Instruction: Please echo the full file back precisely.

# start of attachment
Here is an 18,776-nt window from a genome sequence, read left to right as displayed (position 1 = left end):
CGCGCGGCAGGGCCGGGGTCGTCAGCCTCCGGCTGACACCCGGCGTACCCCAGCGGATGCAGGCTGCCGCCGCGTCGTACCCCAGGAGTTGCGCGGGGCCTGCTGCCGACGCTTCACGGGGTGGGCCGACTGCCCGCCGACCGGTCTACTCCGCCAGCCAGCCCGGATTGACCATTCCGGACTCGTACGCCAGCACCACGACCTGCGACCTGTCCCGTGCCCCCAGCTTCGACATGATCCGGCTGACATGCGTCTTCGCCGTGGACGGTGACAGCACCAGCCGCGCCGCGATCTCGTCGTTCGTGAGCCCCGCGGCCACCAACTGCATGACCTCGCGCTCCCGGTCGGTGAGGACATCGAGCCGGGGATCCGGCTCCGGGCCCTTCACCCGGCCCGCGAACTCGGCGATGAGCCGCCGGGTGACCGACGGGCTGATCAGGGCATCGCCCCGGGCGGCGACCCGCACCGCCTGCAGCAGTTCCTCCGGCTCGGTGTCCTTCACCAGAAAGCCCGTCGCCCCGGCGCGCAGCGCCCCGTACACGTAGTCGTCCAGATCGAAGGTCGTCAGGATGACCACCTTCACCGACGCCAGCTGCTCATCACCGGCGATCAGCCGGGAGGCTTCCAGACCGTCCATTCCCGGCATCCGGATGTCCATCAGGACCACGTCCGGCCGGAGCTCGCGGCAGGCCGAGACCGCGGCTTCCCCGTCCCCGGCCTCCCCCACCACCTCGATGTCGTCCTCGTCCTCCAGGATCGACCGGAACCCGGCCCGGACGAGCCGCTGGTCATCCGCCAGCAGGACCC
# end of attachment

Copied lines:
Here is an 18,776-nt window from a genome sequence, read left to right as displayed (position 1 = left end):
CGCGCGGCAGGGCCGGGGTCGTCAGCCTCCGGCTGACACCCGGCGTACCCCAGCGGATGCAGGCTGCCGCCGCGTCGTACCCCAGGAGTTGCGCGGGGCCTGCTGCCGACGCTTCACGGGGTGGGCCGACTGCCCGCCGACCGGTCTACTCCGCCAGCCAGCCCGGATTGACCATTCCGGACTCGTACGCCAGCACCACGACCTGCGACCTGTCCCGTGCCCCCAGCTTCGACATGATCCGGCTGACATGCGTCTTCGCCGTGGACGGTGACAGCACCAGCCGCGCCGCGATCTCGTCGTTCGTGAGCCCCGCGGCCACCAACTGCATGACCTCGCGCTCCCGGTCGGTGAGGACATCGAGCCGGGGATCCGGCTCCGGGCCCTTCACCCGGCCCGCGAACTCGGCGATGAGCCGCCGGGTGACCGACGGGCTGATCAGGGCATCGCCCCGGGCGGCGACCCGCACCGCCTGCAGCAGTTCCTCCGGCTCGGTGTCCTTCACCAGAAAGCCCGTCGCCCCGGCGCGCAGCGCCCCGTACACGTAGTCGTCCAGATCGAAGGTCGTCAGGATGACCACCTTCACCGACGCCAGCTGCTCATCACCGGCGATCAGCCGGGAGGCTTCCAGACCGTCCATTCCCGGCATCCGGATGTCCATCAGGACCACGTCCGGCCGGAGCTCGCGGCAGGCCGAGACCGCGGCTTCCCCGTCCCCGGCCTCCCCCACCACCTCGATGTCGTCCTCGTCCTCCAGGATCGACCGGAACCCGGCCCGGACGAGCCGCTGGTCATCCGCCAGCAGGACCC